How to Define Your Genre to Anyone (who will listen)
A few days ago I was asked what type of novels I write. As I have the tendency to ramble, especially when talking about my books—any books, if the truth be told—I opted for the shortcut of genre specificity. “Romance,” was my answer. After The Lifted Brows of Oh-So-You-Write-Kinky-Sex appeared, I rushed to clarify. “Women’s Fiction featuring a central romance,” I said.
The Lifted Brows of Oh-So-You-Write-Kinky-Sex were replaced by The Furrowed Brow of What-the-Hell-is-That?
“Uh, Contemporary Romance?” I offered, knowing it was a Hail Mary.
In a perfect world he would have nodded, lifted his index finger into the air, and declared, “Ah, yes! Contemporary Romance. Why didn’t you just say that in the first place?” Alas, no. The gentleman—who is intelligent, educated, and well read—still had no idea what I was talking about. This left me scrambling to name other authors and books similar to mine that he might recognize. I’m ashamed to say I was so flummoxed that my brain blanked on me. The best I could do was, “Er . . . um . . .”
What kind of dumbass author can’t succinctly describe her own books? (Urp. This kind, apparently.)
Genres are most helpful to booksellers so they know where a book belongs on the shelf. It helps readers with their shopping. But not every book falls squarely into a single category. My Fireflies books, for instance, are Women’s Fiction/Romance and have also been categorized by my publisher as Paranormal. But readers who routinely feast on a diet of Paranormal novels will read mine and wonder where the spooky stuff is. While there is a paranormal element in those three novels, they aren’t Paranormal stories. (The same is not true for the book I recently finished writing in which the hero is a ghost—still not spooky though. He’s a handsome, stubborn Englishman and was so fun to write.)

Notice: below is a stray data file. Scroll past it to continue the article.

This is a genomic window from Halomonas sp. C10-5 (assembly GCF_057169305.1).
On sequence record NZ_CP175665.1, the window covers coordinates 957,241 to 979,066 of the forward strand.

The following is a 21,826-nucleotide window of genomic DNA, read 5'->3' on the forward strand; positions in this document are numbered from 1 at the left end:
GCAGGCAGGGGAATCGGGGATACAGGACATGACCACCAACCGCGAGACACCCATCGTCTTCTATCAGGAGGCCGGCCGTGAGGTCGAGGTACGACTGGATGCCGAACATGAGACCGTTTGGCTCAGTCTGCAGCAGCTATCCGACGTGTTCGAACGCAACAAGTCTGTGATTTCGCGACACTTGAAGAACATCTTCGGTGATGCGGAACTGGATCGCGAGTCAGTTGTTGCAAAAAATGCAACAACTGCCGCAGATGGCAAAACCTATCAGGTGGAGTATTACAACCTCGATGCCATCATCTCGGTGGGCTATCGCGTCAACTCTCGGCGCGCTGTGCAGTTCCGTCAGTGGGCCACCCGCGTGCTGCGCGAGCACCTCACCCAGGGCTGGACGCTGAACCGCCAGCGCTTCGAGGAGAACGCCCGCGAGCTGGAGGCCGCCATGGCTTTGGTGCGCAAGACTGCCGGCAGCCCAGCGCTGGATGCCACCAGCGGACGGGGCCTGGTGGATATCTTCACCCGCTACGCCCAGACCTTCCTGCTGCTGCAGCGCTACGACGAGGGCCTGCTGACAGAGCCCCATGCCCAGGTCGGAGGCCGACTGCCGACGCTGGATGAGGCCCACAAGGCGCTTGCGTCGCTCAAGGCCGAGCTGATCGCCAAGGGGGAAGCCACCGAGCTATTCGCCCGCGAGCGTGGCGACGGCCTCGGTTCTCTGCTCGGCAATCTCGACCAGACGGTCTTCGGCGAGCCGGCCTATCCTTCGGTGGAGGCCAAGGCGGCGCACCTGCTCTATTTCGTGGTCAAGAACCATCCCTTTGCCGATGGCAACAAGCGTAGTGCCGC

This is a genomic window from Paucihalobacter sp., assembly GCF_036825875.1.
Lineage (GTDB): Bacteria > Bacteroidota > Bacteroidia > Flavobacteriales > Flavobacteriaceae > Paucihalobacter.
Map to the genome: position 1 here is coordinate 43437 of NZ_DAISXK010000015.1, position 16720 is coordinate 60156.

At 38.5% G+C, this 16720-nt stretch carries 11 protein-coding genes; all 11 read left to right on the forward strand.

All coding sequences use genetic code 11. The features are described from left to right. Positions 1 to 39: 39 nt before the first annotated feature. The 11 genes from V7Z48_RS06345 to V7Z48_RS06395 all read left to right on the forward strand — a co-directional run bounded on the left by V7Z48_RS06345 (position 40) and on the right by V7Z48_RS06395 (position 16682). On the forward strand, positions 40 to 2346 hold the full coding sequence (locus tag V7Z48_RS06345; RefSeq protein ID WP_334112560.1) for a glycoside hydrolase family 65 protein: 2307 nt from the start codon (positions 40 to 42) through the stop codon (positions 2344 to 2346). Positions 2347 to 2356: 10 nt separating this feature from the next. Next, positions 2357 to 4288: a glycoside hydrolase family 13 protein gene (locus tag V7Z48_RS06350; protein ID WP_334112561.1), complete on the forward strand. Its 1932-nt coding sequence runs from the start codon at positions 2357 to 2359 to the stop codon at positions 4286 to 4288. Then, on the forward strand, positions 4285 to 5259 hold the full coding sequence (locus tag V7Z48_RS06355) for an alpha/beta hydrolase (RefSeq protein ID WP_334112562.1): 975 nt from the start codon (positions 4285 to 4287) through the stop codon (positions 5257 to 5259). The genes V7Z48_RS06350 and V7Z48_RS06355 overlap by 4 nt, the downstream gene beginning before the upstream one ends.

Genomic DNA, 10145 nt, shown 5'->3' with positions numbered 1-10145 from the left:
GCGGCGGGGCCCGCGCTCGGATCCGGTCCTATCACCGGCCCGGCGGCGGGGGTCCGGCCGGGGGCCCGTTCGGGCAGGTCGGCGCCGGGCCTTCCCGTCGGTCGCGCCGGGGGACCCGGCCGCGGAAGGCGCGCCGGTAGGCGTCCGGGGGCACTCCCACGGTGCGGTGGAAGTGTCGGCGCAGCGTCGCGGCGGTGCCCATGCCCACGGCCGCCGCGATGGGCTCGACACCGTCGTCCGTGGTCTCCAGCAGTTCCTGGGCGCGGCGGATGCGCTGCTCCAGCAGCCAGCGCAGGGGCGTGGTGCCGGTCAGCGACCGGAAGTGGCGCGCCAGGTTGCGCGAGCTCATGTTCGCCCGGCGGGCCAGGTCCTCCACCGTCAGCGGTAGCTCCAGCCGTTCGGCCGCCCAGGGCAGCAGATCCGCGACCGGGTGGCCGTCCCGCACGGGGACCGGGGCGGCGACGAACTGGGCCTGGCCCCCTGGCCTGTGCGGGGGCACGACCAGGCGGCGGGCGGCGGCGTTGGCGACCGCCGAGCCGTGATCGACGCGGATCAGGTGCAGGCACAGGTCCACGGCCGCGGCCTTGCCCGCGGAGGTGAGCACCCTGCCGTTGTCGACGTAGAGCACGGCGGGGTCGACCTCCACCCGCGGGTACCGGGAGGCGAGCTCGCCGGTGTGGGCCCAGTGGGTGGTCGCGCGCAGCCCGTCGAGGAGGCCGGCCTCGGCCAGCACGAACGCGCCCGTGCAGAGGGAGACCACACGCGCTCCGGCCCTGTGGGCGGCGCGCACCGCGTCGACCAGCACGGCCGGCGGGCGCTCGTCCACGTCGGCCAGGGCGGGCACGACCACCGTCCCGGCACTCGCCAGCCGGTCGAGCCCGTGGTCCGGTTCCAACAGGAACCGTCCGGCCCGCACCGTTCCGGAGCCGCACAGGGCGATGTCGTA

It honestly never occurred to me that Women’s Fiction/Romance and the myriad nuances therein would not be understood by everyone. But while genre breakdowns are part of my lexicon, such is not true for all. And, of course, in some cases a person’s understanding of genres may be compromised by pop culture. The old standard used to be, “Romance? Oh, so you write bodice-rippers.” (No, I do not.) Nowadays, non-Romance readers are more likely to say, “Oh, you write stuff like Fifty Shades of Grey,” accompanied by wriggling brows and a leer, with the assumption being that all Romance contains graphic sex. (No, it does not.)
The Romance genre runs the gamut from cool to steamy to blazing hot. Beyond that are the levels of erotic and too-hot-to-handle. There are Romance novels that include open-door sex (that’s the graphic stuff), those like mine which include closed-door sex (I’ll take you right up to the bedroom door, but your imagination must do the rest), and some with no sex at all (Inspirational Romance sometimes won’t even include kissing). Bottom line, under the Romance umbrella there is something to accommodate the tastes of every reader, but those who don’t read Romance novels are unlikely to know this. All they know about Romance is what Fifty Shades and its accompanying wildfire popularity told them. Women’s Fiction, the same.